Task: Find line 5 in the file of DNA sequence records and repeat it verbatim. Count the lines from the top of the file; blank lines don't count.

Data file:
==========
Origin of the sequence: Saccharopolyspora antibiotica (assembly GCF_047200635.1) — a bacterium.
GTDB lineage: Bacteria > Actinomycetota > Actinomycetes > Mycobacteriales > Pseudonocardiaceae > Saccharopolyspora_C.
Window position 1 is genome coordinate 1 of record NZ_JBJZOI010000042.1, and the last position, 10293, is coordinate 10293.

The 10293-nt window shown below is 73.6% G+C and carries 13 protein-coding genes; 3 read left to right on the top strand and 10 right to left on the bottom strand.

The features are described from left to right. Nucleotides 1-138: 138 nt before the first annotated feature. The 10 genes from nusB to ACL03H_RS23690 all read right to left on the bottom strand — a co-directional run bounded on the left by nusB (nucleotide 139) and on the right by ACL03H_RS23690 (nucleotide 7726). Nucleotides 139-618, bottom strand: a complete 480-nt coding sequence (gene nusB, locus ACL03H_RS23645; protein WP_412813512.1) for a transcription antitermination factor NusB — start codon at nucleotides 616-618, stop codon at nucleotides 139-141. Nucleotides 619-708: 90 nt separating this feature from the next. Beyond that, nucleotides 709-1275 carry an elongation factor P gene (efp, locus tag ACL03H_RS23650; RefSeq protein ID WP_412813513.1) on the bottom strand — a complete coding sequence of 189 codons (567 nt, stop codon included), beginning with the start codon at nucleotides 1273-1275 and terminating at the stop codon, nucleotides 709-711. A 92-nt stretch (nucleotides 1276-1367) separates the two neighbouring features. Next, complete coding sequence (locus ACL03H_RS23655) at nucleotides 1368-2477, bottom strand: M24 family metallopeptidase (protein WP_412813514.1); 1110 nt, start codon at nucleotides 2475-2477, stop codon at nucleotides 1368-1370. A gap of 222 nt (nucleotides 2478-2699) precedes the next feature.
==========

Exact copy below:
The features are described from left to right. Nucleotides 1-138: 138 nt before the first annotated feature. The 10 genes from nusB to ACL03H_RS23690 all read right to left on the bottom strand — a co-directional run bounded on the left by nusB (nucleotide 139) and on the right by ACL03H_RS23690 (nucleotide 7726). Nucleotides 139-618, bottom strand: a complete 480-nt coding sequence (gene nusB, locus ACL03H_RS23645; protein WP_412813512.1) for a transcription antitermination factor NusB — start codon at nucleotides 616-618, stop codon at nucleotides 139-141. Nucleotides 619-708: 90 nt separating this feature from the next. Beyond that, nucleotides 709-1275 carry an elongation factor P gene (efp, locus tag ACL03H_RS23650; RefSeq protein ID WP_412813513.1) on the bottom strand — a complete coding sequence of 189 codons (567 nt, stop codon included), beginning with the start codon at nucleotides 1273-1275 and terminating at the stop codon, nucleotides 709-711. A 92-nt stretch (nucleotides 1276-1367) separates the two neighbouring features. Next, complete coding sequence (locus ACL03H_RS23655) at nucleotides 1368-2477, bottom strand: M24 family metallopeptidase (protein WP_412813514.1); 1110 nt, start codon at nucleotides 2475-2477, stop codon at nucleotides 1368-1370. A gap of 222 nt (nucleotides 2478-2699) precedes the next feature.